To investigate the potential effects of growth hormone (GH) on the hematopoietic system, mice transgenic for bovine GH (bGH) or human growth hormone releasing hormone (hGRH) genes, each of which can result in the constitutive overproduction of GH, were analyzed for splenic and bone marrow (BM) localized hematopoietic progenitor cells. These transgenic mice had splenic hyperplasia with increased absolute numbers of splenic erythroid and megakaryocytic progenitor cells as assessed by in vitro assay and megakaryocyte development as seen in spleens. As an in vivo indication of multilineage progenitor cell effects in hGRH mice, the number of day-10 CFU-S colonies derived from the donor spleen was significantly higher than in nontransgenic littermate controls. A high proportion (54-71%) of splenic erythroid, granulocyte-macrophage, and megakaryocyte progenitors were in cycle in transgenic mice in contrast to ≤30% in nontransgenic control littermates. Compared to controls, splenocytes from hGRH mice had a significantly higher proliferative index when infused into irradiated nontransgenic controls. With the exception of the megakaryocyte colony assay and in vivo proliferative index, none of these findings were evident when identical assays were performed on the BM from the same mice. Consistent with the BM data, peripheral blood leukocyte, erythroid, and platelet numbers were comparable in transgenic and nontransgenic control littermates. We conclude that the constitutive expression of bGH or hGRH leads largely to splenic hematopoietic effects involving progenitor cell populations from at least two lineages.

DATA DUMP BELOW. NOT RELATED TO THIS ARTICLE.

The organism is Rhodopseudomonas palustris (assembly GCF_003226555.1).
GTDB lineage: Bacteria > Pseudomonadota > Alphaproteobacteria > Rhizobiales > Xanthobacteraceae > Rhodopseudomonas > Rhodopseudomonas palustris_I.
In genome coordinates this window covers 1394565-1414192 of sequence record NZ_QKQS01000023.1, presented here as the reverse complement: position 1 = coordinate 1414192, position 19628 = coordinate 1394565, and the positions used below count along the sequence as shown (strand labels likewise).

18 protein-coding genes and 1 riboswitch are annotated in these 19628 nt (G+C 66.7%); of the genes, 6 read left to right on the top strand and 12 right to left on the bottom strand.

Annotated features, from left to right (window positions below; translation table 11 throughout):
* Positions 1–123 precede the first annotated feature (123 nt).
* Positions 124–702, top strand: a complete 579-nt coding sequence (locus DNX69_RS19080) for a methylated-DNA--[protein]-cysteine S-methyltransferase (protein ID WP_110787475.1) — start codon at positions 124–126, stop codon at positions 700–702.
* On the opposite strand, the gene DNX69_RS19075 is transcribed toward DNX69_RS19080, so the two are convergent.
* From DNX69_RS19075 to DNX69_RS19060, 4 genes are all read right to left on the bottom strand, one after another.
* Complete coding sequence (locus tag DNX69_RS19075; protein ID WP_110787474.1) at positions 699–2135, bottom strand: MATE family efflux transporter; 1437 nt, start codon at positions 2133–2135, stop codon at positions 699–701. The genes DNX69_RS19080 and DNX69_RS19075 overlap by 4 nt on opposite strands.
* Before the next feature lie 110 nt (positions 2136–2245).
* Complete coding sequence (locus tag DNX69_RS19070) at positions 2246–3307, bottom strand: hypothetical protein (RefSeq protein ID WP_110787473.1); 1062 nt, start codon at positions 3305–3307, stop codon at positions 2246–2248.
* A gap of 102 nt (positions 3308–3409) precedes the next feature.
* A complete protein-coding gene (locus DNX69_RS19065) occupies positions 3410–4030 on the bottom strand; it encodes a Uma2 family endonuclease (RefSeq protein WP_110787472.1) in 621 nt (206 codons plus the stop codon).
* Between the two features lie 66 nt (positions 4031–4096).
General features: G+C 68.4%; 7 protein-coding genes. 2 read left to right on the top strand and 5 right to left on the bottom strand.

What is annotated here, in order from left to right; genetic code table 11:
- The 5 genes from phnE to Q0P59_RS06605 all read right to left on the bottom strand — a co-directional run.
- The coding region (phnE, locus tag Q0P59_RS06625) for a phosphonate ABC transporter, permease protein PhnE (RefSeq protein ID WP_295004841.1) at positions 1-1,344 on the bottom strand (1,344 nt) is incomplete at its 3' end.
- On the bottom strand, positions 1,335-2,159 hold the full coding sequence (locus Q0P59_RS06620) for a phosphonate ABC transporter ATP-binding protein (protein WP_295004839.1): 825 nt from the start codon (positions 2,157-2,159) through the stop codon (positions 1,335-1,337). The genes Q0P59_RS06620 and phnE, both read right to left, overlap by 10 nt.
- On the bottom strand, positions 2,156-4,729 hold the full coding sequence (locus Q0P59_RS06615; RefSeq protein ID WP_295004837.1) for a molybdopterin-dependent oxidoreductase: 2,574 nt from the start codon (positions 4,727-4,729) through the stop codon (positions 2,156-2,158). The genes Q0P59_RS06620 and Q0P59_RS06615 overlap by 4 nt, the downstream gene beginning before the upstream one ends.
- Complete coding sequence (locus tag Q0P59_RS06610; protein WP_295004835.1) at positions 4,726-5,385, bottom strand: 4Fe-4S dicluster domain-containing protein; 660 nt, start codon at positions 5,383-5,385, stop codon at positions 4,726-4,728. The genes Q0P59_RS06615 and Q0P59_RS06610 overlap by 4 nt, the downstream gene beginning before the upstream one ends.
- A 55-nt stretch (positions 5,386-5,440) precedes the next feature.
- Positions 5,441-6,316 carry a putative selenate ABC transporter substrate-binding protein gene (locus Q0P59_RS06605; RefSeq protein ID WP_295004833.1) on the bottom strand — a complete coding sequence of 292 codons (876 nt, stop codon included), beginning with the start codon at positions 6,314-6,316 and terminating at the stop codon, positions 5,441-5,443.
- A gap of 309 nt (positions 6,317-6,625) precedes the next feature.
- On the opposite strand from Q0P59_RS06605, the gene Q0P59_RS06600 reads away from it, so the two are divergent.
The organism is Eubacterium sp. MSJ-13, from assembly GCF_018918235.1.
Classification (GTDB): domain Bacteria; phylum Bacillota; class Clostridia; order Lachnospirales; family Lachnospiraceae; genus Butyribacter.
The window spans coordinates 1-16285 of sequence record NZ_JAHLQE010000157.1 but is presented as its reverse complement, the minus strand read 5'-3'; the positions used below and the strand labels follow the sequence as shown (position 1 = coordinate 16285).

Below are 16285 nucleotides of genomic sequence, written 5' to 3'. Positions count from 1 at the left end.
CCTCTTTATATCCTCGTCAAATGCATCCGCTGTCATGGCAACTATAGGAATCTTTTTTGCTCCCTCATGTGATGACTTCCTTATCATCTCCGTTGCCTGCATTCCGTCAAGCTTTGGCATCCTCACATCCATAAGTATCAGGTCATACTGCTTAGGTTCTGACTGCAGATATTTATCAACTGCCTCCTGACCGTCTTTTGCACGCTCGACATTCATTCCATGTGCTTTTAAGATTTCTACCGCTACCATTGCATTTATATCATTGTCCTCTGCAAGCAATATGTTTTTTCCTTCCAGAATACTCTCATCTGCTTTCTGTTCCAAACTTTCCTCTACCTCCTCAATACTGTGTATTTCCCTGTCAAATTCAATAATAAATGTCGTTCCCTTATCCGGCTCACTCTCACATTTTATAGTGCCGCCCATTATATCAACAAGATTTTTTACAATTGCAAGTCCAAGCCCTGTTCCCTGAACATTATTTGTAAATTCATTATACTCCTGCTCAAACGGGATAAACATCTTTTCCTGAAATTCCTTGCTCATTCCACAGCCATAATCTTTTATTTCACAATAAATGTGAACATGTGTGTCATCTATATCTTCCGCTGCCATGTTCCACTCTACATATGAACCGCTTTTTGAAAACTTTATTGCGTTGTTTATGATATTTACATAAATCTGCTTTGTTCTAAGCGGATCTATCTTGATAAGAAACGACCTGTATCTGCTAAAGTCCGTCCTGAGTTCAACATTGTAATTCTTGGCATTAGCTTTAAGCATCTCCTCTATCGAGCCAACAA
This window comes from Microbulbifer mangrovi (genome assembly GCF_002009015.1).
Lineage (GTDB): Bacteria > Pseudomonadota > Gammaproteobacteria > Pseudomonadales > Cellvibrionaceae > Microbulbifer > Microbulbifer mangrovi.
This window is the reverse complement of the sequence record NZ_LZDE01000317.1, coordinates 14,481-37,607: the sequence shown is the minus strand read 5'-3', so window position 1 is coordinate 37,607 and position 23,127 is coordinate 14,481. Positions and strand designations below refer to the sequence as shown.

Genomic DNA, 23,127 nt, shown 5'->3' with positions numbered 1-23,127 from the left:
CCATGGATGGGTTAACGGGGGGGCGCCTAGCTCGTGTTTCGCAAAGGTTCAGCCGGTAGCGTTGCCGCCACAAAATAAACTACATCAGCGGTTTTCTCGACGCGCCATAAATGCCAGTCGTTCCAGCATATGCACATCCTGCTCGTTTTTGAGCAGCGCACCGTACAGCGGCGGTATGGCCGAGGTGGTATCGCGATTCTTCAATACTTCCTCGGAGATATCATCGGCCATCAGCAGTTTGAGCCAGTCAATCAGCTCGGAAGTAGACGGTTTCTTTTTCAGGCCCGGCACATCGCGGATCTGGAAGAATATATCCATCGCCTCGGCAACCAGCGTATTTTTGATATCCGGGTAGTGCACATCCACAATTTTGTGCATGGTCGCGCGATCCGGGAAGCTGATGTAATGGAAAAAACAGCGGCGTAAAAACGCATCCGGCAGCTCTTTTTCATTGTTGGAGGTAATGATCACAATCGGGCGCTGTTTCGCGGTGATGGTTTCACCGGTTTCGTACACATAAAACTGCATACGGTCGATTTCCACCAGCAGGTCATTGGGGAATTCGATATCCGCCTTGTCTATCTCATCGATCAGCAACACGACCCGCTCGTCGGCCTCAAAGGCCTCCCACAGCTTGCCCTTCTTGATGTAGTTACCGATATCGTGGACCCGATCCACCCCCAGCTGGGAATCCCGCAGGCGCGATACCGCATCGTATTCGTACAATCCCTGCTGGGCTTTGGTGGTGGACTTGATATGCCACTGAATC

|Original language||English (US)|
|Number of pages||10|
|State||Published - 1995|